Main Street … A Place for Entrepreneurs

As Mainspring’s Kelly Withum explained, attractions such as breweries and wineries are some of the hometown amenities that appeal to potential residents, specifically millennials.


David Gallagher is from New Jersey. Rebecca Gallagher hails from New York. They met and married in Texas. Now, Ephrata is home.

A seldom-used sitting room was transformed into a tavern room. Dwight Graybill of Cocalico Builders designed and crafted the bar using reclaimed wood.

Ten years ago, the Gallaghers fulfilled their dream of moving back to the East Coast when they purchased the Historic Smithton Inn, a 7-room bed & breakfast whose roots extend to the early days of the Ephrata Cloister. The house (and a tavern), with its distinctive checkerboard pattern, was built by Henry Miller in 1763 on land that his father obtained (as a debt settlement) from Conrad Beissel. The Miller family was a householder member of the Cloister congregation.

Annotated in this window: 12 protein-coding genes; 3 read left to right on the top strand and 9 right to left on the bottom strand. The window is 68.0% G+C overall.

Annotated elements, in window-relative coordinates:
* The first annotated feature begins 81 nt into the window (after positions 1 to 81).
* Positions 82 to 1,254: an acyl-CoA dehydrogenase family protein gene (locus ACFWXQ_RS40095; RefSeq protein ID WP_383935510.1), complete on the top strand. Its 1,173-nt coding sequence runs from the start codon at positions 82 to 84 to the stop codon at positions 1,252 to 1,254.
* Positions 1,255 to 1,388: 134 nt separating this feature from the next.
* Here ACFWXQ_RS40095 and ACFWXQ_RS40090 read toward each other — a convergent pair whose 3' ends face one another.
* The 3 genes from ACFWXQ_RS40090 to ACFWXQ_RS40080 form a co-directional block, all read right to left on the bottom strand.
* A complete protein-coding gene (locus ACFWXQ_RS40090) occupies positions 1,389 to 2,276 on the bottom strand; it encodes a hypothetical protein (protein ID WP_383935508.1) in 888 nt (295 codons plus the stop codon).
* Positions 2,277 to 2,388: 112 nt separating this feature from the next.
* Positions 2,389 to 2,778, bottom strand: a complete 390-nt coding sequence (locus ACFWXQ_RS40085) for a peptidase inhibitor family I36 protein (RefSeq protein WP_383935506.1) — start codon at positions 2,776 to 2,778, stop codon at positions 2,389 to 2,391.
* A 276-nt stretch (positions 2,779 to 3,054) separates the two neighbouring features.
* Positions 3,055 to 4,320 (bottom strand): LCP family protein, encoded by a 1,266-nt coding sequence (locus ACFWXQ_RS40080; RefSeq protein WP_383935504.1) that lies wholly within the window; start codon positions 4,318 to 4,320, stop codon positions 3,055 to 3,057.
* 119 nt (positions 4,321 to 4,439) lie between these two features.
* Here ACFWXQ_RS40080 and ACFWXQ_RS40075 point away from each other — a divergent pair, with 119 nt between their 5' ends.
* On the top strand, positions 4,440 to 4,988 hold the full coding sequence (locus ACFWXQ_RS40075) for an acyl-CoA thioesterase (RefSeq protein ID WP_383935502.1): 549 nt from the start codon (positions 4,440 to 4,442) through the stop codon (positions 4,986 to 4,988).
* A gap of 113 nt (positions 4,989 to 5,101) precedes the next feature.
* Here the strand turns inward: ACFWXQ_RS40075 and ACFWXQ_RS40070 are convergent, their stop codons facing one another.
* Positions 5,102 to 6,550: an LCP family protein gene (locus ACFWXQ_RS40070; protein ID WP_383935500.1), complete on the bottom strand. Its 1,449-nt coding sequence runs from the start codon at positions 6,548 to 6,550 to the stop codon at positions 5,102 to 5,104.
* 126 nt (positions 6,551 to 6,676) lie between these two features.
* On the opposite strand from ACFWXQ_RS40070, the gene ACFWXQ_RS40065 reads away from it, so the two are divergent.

Henry died 15 years after building the house as a result of falling prey to the fever that spread through the Cloister when it served as a hospital for soldiers convalescing from wounds received during the Battle of the Brandywine. Ownership of the house then transitioned to succeeding generations of Miller’s family until it was purchased by Israel Erb in 1856. It remained in the Erb family until 1979, at which time Allan and Dorothy Smith bought it and transformed the home into a bed & breakfast. Allan, who was an architect, did much of the remodeling work himself. When the Gallaghers purchased the property, it was in need of a new roof and windows, plus a stormwater drainage issue needed to be resolved.